|11th Director-General of Security|
10 July 2005 – 28 February 2009
|Prime Minister||John Howard|
|Preceded by||Dennis Richardson|
|Succeeded by||David Irvine|
Paul Thomas O'Sullivan
3 February 1948
Sydney, New South Wales
|Alma mater||University of Sydney|
|Occupation||Diplomat, Public servant, Political advisor|
Paul Thomas O'Sullivan AO, CNZM (born 3 February 1948, in Sydney, New South Wales) is an Australian diplomat and public servant who served as Australia's High Commissioner to New Zealand and as former Director-General of Security. O'Sullivan accepted a role as a political advisor for the Abbott Government in 2013.
Background and career
Public service and diplomatic career
After joining the Department of Foreign Affairs in 1971, O'Sullivan held diplomatic appointments in Rome, Washington, D.C. and Cairo. Between 1991 and 1994 he was the Australian representative to the UN disarmament office. From 1994 to 1996 he headed two divisions in the Department of Foreign Affairs and Trade. After serving as Deputy Chief of Mission at the Australian Embassy in Washington, O'Sullivan was appointed as the Australian Ambassador to Germany in 1999.
O'Sullivan was a Deputy Secretary in the Department of Foreign Affairs and Trade between 2003 and 2004. He was appointed as Senior Advisor (International) to Prime Minister John Howard in January 2004, taking up his appointment to head the Australian Security Intelligence Organisation in July 2005. Between 2004 and 2005 O'Sullivan was concurrently a Commissioner of the National Crime Commission.
O'Sullivan's appointment as Director-General of Security was criticised by former Australian Secret Intelligence Service officer Warren Reed, who claimed that O'Sullivan failed to protect Reed's cover while serving as deputy to the Australian Ambassador in Cairo, leading to the abduction of Reed's operational assistant by Egyptian security agents and the closure of the ASIS station in Cairo. Within weeks of his appointment to lead ASIO, the series of Islamic suicide bombings of London occurred amid domestic calls for draconian counter-terrorism laws, followed some months later with the 2005 Bali bombings, leaving four Australian tourists dead. In 2006, O'Sullivan warned that terrorists could carry out attacks on hotels and restaurants in Australia. Following actions by two ASIO agents that a Supreme Court Justice stated was probably criminal and constituted kidnapping under the law, the court dismissed legal proceedings after assessing the ASIO interviews were inadmissible. O'Sullivan defended the actions by the ASIO agents, although he did admit that changes have been made to ASIO's procedures.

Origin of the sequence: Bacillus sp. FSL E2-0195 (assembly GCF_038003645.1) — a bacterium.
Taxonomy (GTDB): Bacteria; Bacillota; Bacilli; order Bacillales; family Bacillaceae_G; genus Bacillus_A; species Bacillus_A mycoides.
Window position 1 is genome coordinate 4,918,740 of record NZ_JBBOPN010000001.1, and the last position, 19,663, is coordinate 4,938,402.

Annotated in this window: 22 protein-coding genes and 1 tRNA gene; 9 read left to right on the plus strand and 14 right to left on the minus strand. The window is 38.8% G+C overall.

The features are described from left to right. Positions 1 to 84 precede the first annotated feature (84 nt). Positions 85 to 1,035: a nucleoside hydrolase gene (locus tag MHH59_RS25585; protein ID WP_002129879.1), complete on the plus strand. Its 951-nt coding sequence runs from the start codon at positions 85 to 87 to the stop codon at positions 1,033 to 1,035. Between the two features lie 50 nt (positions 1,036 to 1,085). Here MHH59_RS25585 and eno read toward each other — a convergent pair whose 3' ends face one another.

Role in "Oil for Food" scandal
According to evidence presented, in March 2006, to the Cole Inquiry, an Australian Royal Commission into the "oil for food" scandal, in June 2005 while serving as senior international advisor to the Prime Minister, O'Sullivan advised executives of the Australian Wheat Board (AWB) against full co-operation with a United Nations inquiry into allegations that the AWB had breached UN sanctions by paying kickbacks to the regime of former Iraqi dictator Sadaam Hussein. Notes tendered to the Cole Inquiry showed that O'Sullivan told AWB executives to "[k]eep your responses narrow [and] technical. Do not blame US, complain about process." Prime Minister John Howard had previously ordered full co-operation with the UN inquiry. O'Sullivan was gagged from commenting further in public, while the Cole Inquiry was in progress.
In 2010, O'Sullivan was appointed an Officer of the Order of Australia for service to public administration through significant contributions to the advancement of Australia's security and the development of international relations. In the 2012 Queen's Birthday and Diamond Jubilee Honours, O'Sullivan was appointed a Companion of the New Zealand Order of Merit for services to Australia-New Zealand relations.
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- McKnight, David (8 May 2006). "Background check shows ASIO still needs to be watched". The Sydney Morning Herald.
| Director-General of Security
| Australian High Commissioner to New Zealand
| Australian Ambassador to Germany
Australian Ambassador to Switzerland